Joel (as a special gift to me) has even shared a couple of his presentations with my writers’ group!

Some of our family gathered for a Fourth of July celebration

There is so much I could say, but I appreciate your taking time to read this much! All the kids and grandchildren are healthy, active in their churches, and growing in grace. The bottom line to me is that God has been amazingly merciful and kind to our family. I’ve been memorizing psalms this year, and Psalm 16 just speaks my heart:

Preserve me, O God: for in thee do I put my trust. O my soul, thou hast said unto the Lord, Thou art my Lord: my goodness extendeth not to thee; But to the saints that are in the earth, and to the excellent, in whom is all my delight. Their sorrows shall be multiplied that hasten after another god: their drink offerings of blood will I not offer, nor take up their names into my lips. The Lord is the portion of mine inheritance and of my cup: thou maintainest my lot. The lines are fallen unto me in pleasant places; yea, I have a goodly heritage. I will bless the Lord, who hath given me counsel: my reins also instruct me in the night seasons. I have set the Lord always before me: because he is at my right hand, I shall not be moved. Therefore my heart is glad, and my glory rejoiceth: my flesh also shall rest in hope. For thou wilt not leave my soul in hell; neither wilt thou suffer thine Holy One to see corruption. Thou wilt shew me the path of life: in thy presence is fulness of joy; at thy right hand there are pleasures for evermore.”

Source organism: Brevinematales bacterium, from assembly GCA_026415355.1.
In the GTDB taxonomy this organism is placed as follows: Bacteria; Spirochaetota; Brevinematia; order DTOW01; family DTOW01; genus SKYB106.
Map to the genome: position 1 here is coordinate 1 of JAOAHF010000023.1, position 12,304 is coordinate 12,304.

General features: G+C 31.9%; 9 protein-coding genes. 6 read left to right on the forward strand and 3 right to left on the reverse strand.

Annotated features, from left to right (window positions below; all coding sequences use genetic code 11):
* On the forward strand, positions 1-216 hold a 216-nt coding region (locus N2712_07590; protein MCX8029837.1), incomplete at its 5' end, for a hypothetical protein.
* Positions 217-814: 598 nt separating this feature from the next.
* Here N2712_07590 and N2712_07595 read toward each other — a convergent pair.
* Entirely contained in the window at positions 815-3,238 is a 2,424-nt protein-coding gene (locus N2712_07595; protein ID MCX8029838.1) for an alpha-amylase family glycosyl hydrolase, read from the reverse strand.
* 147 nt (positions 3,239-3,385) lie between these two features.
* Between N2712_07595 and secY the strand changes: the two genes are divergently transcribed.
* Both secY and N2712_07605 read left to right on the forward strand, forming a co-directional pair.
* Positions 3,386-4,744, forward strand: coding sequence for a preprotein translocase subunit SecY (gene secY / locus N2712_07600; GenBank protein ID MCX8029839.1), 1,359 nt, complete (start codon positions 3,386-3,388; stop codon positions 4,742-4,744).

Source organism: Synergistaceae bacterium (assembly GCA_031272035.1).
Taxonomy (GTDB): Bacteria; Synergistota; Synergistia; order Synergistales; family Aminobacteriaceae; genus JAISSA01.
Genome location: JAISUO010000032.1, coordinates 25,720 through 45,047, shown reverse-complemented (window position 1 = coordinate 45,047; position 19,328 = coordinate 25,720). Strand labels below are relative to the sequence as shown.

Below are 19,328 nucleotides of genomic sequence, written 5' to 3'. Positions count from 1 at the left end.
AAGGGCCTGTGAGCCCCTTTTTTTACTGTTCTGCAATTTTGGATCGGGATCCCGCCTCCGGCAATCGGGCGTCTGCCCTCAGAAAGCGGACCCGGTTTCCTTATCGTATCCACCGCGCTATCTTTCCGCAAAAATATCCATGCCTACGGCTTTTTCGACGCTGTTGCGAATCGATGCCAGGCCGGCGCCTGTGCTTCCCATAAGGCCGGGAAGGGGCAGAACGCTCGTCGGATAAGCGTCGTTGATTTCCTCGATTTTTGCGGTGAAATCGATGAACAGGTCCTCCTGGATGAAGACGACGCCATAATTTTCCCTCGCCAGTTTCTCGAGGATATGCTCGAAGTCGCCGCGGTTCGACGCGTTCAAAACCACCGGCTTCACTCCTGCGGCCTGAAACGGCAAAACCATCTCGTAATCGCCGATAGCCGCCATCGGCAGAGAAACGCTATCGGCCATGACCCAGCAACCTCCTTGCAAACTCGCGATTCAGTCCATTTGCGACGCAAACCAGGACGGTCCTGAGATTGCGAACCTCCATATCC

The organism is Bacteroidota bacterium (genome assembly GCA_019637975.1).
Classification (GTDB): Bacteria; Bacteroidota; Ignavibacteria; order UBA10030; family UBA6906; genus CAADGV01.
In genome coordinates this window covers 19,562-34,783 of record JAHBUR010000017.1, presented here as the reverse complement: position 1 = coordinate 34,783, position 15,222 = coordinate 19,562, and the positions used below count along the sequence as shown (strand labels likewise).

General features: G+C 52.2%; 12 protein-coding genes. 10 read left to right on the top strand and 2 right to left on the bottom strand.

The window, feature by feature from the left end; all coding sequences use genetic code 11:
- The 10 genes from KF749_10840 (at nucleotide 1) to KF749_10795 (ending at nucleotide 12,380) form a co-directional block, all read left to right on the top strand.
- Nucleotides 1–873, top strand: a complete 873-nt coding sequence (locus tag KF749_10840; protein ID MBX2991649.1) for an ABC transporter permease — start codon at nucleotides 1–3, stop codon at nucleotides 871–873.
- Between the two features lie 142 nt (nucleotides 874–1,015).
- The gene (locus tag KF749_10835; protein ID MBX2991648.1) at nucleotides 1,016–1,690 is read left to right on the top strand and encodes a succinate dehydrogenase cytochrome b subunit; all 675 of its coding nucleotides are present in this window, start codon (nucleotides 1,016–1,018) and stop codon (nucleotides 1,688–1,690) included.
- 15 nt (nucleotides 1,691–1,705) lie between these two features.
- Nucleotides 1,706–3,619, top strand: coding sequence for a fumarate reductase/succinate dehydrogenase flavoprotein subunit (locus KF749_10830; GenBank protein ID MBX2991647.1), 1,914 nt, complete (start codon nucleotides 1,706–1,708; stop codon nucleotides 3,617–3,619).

Time Mirror

For if any be a hearer of the word, and not a doer, he is like unto a man beholding his natural face in a glass: For he beholdeth himself, and goeth his way, and straightway forgetteth what manner of man he was. But whoso looketh into the perfect law of liberty, and continueth therein, he being not a forgetful hearer, but a doer of the work, this man shall be blessed in his deed” (James 1:23-25).

Memorandum

And thine ears shall hear a word behind thee, saying, This is the way, walk ye in it,
when ye turn to the right hand, and when ye turn to the left” (Isaiah 30:21).

Black and White Challenge

“Hast thou entered into the treasures of the snow?” (Job 38:22)

My daughter-in-law Carlie tagged me in a Facebook challenge to post seven black and white photos in seven days with no explanation or words. At the time, my life was spinning too fast to take her up on it, but tomorrow the holiday festivities begin with the first family arriving, and between now and the New Year, we have high hopes of seeing all twelve of our children (counting our in-law kids) and eighteen grandchildren except those who live in Belgium. Therefore, my life is going to be even busier . . . possibly too busy to write my blog! So, I’m thinking to have a series of seven black and white photos that depict what life has been like over the past few weeks (albeit interrupted over the weekend with my usual recipe post on Saturday and a scripture meditation on Sunday). Perhaps over the Christmas to New Year week I can post a series of color photos that relate to our holidays and the joy of family (from another popular challenge going around Facebook these days called “Grandma”).

Because my heart is to share the Lord, I’m allowing myself one scripture verse caption for each photo, but I won’t indulge in any other explanations or words. Hope you enjoy!

HAPPY HOLIDAYS!